Ajaokuta Steel is in a coma over international politics, says former presidential adviser
A former senior special assistant to the president for financial sector development, Biodun Adedipe, has expressed doubts about the federal government’s assurances that the rehabilitation of the Ajaokuta Steel Company will soon be completed.
The steel plant could not start its activities because, according to Adedipe, it was a victim of international politics.
Adedipe, who recently spoke on a watched show, said Nigeria needed courageous leaders to actualize the rehabilitation of Nigeria’s main steel mill to spur wealth creation.
The former presidential aide, who recalls working with consultants from the federal government and the World Bank a few years ago, regretted that the factory had not yet started operations and had no impact on the economy.
He said, “By the way, I was involved with the Ajaokuta project in 1988 when we asked the Federal Government and the World Bank to do a study on the steel sub-sector in Nigeria.
“As early as 2004, I clearly remember writing a memo to the presidency stating that this project was over 90% complete. What we had then was only $500 million, and that was when we had external reserves of about fifty billion dollars.
“I wrote a memo and said that if the management of this company is paying the required $500, it’s to get raw materials, as they call it, that will last them nine months in their cycle. And a once they get that, they won’t need any more support and the factory will become independent.
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“Also don’t forget that there is an angle with international politics. The policy is also that you cannot afford to hand over Ajaokuta to a foreign company. Remember that the latest foreign technology in Ajaokuta comes from Russia.
He pointed out that until Ajaokuta is completed, Nigeria cannot achieve value in the steel sub-sector.
Nigeria aspires to turn around its automotive sector with the National Automotive Policy. However, the lack of breakthrough in the steel sub-sector remains a major obstacle.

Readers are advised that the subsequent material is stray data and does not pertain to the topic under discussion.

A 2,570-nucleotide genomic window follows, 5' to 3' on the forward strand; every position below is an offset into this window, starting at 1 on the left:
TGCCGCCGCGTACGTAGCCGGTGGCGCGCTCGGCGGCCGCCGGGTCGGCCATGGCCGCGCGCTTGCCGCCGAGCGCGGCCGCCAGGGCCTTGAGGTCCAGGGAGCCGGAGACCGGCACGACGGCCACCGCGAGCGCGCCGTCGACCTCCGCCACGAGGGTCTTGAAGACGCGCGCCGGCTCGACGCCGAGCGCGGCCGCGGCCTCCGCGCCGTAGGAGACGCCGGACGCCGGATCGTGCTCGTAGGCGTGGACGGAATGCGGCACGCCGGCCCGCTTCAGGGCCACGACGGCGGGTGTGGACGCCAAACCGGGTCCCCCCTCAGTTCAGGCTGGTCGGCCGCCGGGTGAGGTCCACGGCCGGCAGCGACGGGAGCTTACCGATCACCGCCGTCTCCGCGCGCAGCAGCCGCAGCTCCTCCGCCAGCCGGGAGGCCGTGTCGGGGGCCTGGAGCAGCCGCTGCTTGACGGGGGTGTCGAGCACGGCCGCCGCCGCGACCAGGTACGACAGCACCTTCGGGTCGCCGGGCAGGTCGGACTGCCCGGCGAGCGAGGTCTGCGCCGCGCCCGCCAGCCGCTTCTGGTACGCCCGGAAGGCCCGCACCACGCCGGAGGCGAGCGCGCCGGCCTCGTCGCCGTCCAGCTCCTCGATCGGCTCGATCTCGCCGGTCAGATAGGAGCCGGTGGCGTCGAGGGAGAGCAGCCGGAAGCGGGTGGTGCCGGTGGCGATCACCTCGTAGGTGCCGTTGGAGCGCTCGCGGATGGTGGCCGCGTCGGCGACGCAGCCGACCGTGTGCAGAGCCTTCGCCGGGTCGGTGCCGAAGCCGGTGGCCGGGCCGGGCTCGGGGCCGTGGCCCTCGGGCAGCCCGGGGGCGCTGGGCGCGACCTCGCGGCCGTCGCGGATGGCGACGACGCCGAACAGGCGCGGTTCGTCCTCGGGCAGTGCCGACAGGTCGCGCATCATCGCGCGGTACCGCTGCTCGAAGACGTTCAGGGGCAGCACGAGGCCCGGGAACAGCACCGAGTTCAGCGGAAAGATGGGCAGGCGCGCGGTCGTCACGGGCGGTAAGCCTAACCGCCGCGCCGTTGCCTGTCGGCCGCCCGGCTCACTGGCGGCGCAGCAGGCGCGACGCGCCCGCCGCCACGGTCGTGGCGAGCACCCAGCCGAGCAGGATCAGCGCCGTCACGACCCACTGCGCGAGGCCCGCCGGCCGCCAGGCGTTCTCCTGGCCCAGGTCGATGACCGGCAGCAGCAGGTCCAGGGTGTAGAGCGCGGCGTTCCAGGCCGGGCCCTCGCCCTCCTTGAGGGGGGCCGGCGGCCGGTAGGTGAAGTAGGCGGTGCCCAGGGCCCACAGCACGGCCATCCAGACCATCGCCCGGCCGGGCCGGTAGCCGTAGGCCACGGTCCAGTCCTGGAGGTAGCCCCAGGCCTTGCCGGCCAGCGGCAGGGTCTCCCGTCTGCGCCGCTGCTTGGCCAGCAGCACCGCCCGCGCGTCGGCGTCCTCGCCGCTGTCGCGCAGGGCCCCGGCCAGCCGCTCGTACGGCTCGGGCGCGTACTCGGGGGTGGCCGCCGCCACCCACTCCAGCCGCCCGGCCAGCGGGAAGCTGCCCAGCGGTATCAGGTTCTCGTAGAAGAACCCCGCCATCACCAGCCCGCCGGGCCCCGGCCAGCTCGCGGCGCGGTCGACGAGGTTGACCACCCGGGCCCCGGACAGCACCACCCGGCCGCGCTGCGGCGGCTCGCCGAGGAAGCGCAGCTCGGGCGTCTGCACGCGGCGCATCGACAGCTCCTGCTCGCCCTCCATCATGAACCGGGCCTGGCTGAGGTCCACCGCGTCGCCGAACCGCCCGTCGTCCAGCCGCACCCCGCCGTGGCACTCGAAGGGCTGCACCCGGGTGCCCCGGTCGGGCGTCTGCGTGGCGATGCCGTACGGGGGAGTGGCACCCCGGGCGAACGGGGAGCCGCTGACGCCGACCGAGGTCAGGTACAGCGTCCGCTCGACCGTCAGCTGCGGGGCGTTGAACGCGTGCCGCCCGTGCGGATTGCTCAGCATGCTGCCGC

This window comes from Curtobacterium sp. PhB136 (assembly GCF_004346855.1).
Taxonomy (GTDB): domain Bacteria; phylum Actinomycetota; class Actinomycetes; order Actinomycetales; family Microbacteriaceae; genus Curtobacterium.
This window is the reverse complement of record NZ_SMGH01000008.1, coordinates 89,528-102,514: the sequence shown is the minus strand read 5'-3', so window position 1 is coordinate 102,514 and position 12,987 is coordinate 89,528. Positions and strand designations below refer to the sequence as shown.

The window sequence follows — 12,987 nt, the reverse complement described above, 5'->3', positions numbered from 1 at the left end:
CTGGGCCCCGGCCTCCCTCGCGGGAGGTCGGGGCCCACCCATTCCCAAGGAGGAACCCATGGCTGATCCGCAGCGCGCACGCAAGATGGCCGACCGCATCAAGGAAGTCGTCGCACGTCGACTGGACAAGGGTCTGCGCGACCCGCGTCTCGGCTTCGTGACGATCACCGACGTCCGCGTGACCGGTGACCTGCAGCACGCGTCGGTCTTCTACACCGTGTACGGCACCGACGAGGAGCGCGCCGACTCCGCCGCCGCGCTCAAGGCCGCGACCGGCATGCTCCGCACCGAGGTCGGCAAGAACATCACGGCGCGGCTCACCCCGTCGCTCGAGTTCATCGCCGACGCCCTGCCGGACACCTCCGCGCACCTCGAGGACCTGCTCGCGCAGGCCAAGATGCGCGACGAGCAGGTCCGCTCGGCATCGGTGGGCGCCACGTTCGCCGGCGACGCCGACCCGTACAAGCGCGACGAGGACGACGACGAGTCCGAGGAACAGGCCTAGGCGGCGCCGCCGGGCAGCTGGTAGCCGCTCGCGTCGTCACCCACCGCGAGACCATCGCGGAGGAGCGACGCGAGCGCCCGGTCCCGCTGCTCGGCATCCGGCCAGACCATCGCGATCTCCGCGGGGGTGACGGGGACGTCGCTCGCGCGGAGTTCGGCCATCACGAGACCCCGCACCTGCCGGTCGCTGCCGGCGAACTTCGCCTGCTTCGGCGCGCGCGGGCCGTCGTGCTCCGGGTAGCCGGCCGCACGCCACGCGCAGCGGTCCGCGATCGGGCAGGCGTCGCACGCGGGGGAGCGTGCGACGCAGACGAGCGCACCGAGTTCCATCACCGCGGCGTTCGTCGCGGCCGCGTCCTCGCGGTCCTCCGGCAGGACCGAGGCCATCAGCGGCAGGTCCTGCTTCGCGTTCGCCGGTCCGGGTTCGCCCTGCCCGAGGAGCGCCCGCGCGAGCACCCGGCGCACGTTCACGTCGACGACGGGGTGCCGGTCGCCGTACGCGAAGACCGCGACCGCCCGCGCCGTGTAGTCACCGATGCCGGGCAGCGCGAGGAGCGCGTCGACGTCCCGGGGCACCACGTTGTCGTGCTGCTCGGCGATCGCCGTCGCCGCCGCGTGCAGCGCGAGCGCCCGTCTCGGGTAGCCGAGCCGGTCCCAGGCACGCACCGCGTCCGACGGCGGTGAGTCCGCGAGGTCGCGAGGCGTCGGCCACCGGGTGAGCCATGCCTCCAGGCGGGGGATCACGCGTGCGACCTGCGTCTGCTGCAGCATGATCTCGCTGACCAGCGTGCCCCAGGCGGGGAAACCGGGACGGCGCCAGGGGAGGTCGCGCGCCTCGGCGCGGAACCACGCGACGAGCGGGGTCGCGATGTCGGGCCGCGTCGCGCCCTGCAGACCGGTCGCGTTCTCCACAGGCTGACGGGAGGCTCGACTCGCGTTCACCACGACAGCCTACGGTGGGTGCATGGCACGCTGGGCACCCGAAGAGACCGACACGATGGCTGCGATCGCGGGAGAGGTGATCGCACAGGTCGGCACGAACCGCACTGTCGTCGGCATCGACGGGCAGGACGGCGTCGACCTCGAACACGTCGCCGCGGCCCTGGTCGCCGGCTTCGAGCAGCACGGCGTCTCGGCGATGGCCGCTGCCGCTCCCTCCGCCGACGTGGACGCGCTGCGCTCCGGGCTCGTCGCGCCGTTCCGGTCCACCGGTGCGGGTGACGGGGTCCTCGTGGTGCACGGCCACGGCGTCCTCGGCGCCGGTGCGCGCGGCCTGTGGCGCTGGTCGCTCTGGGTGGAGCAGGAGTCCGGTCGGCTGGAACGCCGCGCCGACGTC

The results showed that the government’s inability to revive steel companies and also develop local petrochemical plants stalled the local automobile development program, resulting in a loss of $10 billion a year due to large-scale import. scale of fully built motor vehicles and alloy components used for local assembly.
Steel accounts for about 60% of raw materials used in automobiles, while petrochemicals are used for plastics and foam used in vehicle interiors.
Nigerian iron and steel imports were worth $1.18 billion in 2020, according to the United Nations COMTRADE international trade database.
This amount of foreign currency spent on imports puts pressure on scarce foreign currency and weakens the naira, analysts say.
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As a result, the lack of a functioning steel plant has made manufacturers highly dependent on imported spare parts, accounting for 80% of all vehicle components and valued at over $10 (about 5 trillion naira) in capital flight each year.
The federal government had introduced the National Automobile Industry Development Plan (NAIDP) in 2013 to revive local assembly and auto manufacturing over a period of time.
But more than seven years later, the dream of local manufacturing remains ambitious, as most notable auto companies assemble imported and fully knocked down and semi-knocked down equipment in their auto companies.
Meanwhile, Minister of Mines and Steel Development Olamilekan Adegbite recently said that following President Muhammadu Buhari’s visit to Russia in 2019, all hope was not lost in reviving the economy. ‘Ajaokuta Steel Company.
Giving updates at a recent ministerial briefing in Abuja, Adegbite said: “In October 2019, Nigerian President Muhammadu Buhari and Russian Vladimir Putin met at the Russia-Africa Summit in Sochi and agreed to relaunch the unfinished Ajaokuta steelworks.
He noted that the constraints posed by the outbreak of the global COVID-19 pandemic have delayed the start of the project.
The minister, however, expressed concern that the steel company may not be fully revamped under the current administration as previously promised.
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He said, “I already said that when we came back from Russia. Yes, I went to the public and said, “look, we will deliver Ajaokuta before the end of this term”. And I pray for a chance to go back and apologize and explain what happened to people before I left office.
“It’s through no fault of ours. Everyone was ready to go, but unfortunately the COVID arrived. It is therefore a case of force majeure,” Adegbite said.